Massenet’s Cinderella (Cendrillon)
February 14, 2014 – 8:00 PM
February 16, 2014 – 2:30 PM
Mahalia Jackson Theater for the Performing Arts
[box]UNDERSTAND EVERY WORD Sung in French with English texts projected above the stage.[/box]
[tabs] [tab title=”Cinderella”] On Valentine’s Day your heart will be captured by this gorgeous operatic confection from the pen of Jules Massenet, composer of Manon and Thaïs. Cinderella is a sophisticated re-telling of the classic French fairy tale, an operatic jewel—complete with glass slippers and a Fairy Godmother—embracing pathos, conflict, hilarity, and the sheer magic of true love! Our glittering new production will be a company premiere and the perfect entertainment for audiences of all ages. SPEND VALENTINE’S DAY WITH THE NEW ORLEANS OPERA! [/tab] [tab title=”Media & Music”]
[/tab] [tab title=”Synopsis”] ACT 1 A state room in Madame de la Haltière’s town house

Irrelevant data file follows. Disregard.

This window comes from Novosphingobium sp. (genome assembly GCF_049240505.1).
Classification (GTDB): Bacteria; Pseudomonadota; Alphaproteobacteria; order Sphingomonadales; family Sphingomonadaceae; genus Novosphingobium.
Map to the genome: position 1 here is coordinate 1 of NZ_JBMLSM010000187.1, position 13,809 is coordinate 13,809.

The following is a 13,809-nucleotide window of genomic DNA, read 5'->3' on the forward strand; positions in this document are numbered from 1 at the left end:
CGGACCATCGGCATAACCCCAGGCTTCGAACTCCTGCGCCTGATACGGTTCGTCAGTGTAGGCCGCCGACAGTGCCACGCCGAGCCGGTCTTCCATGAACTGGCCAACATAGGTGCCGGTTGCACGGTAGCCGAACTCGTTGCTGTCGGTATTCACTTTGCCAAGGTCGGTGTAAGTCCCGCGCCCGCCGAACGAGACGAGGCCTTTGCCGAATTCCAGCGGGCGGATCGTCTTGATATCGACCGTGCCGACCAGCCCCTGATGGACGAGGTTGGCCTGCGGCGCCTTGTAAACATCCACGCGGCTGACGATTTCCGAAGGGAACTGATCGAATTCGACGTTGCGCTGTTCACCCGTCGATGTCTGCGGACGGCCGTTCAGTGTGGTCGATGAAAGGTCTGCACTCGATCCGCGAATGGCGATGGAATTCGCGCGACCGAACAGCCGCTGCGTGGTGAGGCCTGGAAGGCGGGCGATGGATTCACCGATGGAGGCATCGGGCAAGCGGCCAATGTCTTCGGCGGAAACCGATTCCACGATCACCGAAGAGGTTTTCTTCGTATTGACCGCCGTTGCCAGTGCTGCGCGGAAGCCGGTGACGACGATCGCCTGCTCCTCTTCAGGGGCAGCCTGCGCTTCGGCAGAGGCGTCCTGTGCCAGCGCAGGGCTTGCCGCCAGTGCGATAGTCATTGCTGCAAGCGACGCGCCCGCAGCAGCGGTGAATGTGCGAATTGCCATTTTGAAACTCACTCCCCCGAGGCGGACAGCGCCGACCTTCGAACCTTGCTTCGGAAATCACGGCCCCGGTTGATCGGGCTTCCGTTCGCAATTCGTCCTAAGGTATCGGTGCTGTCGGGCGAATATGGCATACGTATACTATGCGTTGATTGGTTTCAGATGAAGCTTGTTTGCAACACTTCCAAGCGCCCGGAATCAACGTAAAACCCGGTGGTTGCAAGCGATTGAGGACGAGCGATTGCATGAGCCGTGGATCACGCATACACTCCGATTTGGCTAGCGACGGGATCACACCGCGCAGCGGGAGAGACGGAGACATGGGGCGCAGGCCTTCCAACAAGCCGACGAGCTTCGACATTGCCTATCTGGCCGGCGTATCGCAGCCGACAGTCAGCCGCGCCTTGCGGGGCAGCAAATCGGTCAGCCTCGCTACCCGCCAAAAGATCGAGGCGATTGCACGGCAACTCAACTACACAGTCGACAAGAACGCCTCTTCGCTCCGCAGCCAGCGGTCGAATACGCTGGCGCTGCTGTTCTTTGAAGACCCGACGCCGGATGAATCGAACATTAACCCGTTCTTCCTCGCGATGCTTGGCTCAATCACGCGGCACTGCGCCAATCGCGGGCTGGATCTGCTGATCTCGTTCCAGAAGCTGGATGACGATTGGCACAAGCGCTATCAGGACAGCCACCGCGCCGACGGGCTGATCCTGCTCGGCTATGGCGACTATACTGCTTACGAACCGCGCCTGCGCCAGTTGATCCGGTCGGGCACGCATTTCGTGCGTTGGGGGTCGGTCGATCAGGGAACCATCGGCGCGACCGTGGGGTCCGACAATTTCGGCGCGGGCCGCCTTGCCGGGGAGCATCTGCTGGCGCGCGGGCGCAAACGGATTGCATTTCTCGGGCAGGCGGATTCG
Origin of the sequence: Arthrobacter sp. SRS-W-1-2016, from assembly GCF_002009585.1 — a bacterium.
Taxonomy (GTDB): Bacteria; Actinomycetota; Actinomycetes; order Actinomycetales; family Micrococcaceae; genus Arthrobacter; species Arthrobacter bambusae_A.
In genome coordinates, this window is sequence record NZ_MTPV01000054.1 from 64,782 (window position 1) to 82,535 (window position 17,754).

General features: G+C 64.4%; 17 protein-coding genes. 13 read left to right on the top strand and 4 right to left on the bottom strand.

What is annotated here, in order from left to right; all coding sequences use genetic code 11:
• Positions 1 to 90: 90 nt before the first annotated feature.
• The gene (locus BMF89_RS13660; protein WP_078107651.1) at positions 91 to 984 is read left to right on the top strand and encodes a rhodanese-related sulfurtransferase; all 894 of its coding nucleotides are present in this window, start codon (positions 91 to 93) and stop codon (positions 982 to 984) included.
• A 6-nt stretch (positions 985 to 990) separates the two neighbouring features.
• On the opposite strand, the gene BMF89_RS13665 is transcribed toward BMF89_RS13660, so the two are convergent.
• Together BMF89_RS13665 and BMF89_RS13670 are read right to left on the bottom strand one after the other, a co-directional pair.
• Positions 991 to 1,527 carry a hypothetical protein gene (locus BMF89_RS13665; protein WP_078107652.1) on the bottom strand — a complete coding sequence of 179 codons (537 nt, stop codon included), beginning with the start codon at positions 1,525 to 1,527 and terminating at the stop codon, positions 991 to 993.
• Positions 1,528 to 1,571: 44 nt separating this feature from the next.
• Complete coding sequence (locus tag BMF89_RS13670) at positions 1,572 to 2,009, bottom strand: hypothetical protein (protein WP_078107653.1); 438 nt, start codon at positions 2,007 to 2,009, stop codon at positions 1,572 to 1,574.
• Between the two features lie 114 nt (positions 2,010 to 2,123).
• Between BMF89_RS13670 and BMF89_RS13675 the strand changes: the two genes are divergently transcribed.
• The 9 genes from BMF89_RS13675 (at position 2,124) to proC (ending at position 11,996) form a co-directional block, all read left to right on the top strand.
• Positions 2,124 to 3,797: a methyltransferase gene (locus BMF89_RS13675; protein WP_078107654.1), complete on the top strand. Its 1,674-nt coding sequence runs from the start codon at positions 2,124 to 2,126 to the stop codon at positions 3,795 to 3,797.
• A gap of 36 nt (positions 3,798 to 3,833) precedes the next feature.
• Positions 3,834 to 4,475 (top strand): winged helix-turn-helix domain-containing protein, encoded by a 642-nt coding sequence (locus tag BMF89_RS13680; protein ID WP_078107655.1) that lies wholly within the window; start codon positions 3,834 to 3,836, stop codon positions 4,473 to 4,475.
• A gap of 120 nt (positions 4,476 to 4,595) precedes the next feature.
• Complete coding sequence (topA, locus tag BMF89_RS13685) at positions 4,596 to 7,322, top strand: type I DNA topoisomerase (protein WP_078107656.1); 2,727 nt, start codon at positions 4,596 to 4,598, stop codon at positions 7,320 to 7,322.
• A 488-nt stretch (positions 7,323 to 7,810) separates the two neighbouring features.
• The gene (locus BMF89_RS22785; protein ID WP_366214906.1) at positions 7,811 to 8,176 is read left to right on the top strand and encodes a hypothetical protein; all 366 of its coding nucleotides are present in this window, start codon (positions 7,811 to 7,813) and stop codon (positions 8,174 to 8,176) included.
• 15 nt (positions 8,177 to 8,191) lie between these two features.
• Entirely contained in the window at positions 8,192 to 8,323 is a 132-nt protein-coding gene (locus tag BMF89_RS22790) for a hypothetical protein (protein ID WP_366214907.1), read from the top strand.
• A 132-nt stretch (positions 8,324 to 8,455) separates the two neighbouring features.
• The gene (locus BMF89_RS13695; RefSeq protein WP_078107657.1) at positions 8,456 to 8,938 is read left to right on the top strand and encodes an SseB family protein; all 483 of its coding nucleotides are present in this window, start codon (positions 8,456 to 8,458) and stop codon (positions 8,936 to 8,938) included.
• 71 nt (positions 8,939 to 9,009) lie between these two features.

Servants bustle to prepare for the ball. The henpecked Pandolfe wonders why he ever left his country estate to remarry an over-bearing countess with two daughters and pities the lot of his own child Lucette (Cinderella). He leaves as his wife enters to instruct her daughters on strategy and supervise a troupe of milliners, tailors and hairdressers. Pandolfe, late for departure, is not allowed to say goodnight to his child. Cinderella enters and sits by the fire to regret her lot before falling asleep. Her Fairy Godmother appears and orders her attendants to dress Cinderella for the ball. She warns her to leave before midnight, and tells her that the glass slippers are a talisman to prevent her being recognized by her family.
ACT 2 The royal palace